Our planet continues to change due to the various forces falling under the blanket term of climate change. While this obviously poses challenges and threats the likes of which humanity hasn’t seen since perhaps the last Ice Age, there are a few positive effects that help lessen the blow of witnessing the beginning of a new, hot and decidedly wet era of human history.
As Earth changes around us, strange animal sightings are becoming more common in populated areas likely thanks to loss of habitat and food sources. Along those same lines, the melting Arctic and Antarctic sea ices are revealing new, untouched areas of the Earth possibly containing entirely new forms of life.
In the archaeological world, a rapidly changing Earth has meant that many ancient mysteries have begun to reveal themselves from below the ground or the bottom of the seas. The latest case comes out of Ireland’s Boyne Valley where a harsh drought has meant a sharp decline in native grass and scrub plants. With that ground-covering vegetation out of the way, historians conducting aerial drone photography in the area have been able to discover a mysterious ancient ringed structure lying literally right under their feet.
The structure appears to be composed of concentric rings, the largest of which is about 200 meters in diameter. Like other ancient henges, the rings are composed of post holes, implying that this was once some sort of walled enclosure. Anthony Murphy, founder of Mythical Ireland, says the discovery was a complete surprise to even the most seasoned local researchers:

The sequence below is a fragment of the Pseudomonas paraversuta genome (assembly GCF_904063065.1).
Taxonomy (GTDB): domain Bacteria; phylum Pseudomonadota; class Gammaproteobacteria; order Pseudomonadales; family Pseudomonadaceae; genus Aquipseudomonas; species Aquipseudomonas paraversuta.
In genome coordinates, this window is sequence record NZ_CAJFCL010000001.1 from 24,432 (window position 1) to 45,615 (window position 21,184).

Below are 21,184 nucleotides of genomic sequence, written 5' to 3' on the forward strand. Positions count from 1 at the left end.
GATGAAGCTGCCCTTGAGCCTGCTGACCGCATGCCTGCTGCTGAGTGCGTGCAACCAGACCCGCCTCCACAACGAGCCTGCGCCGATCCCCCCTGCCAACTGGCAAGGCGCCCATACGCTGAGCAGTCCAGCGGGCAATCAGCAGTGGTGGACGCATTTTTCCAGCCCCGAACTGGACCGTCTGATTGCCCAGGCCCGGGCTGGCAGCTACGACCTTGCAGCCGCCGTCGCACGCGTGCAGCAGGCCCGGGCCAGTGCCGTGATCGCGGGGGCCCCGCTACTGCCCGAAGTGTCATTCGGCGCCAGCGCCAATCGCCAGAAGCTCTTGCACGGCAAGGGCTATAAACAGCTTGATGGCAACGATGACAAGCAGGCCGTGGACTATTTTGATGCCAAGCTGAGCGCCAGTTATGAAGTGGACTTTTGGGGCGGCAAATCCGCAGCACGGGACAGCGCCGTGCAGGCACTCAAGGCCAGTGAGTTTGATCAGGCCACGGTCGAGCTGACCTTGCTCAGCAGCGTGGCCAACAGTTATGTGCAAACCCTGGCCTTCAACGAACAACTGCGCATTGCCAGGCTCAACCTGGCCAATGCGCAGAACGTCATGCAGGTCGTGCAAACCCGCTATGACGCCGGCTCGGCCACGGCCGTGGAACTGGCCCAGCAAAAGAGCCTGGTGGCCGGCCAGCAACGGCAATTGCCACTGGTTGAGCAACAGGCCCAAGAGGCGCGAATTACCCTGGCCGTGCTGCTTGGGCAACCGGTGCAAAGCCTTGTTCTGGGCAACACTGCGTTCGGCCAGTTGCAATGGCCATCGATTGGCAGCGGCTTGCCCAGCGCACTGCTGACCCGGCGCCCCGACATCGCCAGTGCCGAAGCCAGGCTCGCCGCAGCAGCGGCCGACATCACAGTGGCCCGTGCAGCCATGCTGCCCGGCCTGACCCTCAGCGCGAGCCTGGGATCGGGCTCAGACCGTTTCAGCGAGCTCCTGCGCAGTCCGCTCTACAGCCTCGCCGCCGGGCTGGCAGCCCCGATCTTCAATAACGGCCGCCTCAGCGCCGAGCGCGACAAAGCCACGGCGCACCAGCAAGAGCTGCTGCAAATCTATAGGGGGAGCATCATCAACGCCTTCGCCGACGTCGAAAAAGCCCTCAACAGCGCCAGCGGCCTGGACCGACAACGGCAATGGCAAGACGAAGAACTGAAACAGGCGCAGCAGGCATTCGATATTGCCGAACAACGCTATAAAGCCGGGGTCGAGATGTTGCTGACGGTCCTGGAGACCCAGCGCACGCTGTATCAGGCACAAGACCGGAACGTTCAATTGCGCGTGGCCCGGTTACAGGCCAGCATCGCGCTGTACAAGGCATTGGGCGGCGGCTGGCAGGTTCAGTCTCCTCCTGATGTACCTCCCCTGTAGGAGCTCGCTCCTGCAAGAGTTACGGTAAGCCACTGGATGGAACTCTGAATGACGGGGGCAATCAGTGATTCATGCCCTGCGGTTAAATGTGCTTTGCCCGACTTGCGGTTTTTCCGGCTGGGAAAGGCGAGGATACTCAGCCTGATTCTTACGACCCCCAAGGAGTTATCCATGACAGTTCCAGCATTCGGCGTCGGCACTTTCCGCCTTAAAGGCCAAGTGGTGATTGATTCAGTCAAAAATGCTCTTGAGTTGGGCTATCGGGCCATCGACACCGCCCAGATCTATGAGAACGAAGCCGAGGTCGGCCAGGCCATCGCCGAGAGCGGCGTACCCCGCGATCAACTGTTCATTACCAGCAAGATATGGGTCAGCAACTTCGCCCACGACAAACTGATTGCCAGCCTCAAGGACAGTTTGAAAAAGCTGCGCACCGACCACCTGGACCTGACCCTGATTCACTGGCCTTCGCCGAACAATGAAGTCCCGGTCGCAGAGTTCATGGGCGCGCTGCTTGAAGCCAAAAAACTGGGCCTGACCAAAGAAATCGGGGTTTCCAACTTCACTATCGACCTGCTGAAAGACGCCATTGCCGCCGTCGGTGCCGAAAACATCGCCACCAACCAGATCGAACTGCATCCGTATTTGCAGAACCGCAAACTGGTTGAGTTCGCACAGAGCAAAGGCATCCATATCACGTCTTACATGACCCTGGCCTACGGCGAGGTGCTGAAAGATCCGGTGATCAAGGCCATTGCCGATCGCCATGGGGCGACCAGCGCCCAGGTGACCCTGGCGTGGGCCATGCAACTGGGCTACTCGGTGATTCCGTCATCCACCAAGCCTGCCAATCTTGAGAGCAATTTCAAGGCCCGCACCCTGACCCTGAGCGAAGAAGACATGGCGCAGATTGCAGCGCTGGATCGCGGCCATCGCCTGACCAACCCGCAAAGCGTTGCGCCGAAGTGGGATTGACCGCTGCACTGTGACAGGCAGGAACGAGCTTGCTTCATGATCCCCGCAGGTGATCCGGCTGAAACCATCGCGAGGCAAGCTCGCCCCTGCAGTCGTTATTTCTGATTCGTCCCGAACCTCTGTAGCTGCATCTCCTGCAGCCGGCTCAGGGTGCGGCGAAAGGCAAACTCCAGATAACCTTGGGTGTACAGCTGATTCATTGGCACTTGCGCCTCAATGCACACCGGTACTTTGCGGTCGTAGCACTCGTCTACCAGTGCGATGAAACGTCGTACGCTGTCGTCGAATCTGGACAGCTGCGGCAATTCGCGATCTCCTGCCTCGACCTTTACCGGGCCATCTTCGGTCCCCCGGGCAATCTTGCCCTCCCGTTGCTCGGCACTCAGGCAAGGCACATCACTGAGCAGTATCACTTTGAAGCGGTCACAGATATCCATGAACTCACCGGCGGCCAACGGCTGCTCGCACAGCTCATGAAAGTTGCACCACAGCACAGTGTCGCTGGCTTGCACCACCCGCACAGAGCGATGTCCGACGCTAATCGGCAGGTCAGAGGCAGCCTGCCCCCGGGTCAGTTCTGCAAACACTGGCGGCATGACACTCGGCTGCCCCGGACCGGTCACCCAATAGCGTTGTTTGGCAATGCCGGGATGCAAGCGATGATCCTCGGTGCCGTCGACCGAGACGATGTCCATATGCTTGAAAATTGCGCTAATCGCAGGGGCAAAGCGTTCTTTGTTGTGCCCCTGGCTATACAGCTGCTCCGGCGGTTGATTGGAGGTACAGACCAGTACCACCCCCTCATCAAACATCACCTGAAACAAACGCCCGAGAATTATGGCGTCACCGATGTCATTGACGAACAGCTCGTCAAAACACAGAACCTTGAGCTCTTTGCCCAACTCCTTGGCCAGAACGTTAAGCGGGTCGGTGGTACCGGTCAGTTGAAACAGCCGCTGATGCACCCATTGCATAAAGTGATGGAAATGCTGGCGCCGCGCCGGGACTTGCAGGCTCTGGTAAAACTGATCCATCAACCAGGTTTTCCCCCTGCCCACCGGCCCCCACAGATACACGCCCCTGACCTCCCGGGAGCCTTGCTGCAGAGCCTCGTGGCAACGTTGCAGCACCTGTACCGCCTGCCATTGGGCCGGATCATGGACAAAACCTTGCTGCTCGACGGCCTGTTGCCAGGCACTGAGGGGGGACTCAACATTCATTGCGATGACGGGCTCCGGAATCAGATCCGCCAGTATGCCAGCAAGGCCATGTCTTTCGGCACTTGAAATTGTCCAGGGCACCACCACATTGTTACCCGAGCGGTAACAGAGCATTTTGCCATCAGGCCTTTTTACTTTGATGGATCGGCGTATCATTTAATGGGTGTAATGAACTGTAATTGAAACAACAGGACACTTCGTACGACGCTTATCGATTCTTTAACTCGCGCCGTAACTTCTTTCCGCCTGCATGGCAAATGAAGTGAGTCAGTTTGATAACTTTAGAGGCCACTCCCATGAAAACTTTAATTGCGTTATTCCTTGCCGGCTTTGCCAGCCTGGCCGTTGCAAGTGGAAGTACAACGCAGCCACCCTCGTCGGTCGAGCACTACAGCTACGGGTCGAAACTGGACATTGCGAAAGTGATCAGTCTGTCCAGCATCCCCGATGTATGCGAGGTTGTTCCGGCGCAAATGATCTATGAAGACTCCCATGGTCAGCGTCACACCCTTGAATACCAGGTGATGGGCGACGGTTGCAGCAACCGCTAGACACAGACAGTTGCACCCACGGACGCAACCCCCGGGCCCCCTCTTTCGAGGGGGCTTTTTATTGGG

We couldn’t believe it to be honest. It soon became apparent that were looking at something very very exciting. I was aware of the possibility that previously unrecorded things might show up, but I didn’t think they’d show up in the Boyne Valley because it’s been under intense scrutiny for the past few decades by archaeologists. Only because of the drought has it become visible.
The discovery was made not farm from Brú na Bóinne, or Boyne Valley tombs. The tombs are a UNESCO World Heritage site and date back some five or six thousand years.
Like other Neolithic monuments, the Boyne Valley site consists of burial mounds, henges, and earthworks. Its overall purpose or use remains a mystery, though many of the structures are believed to have been used for archaeoastronomical rituals or timekeeping.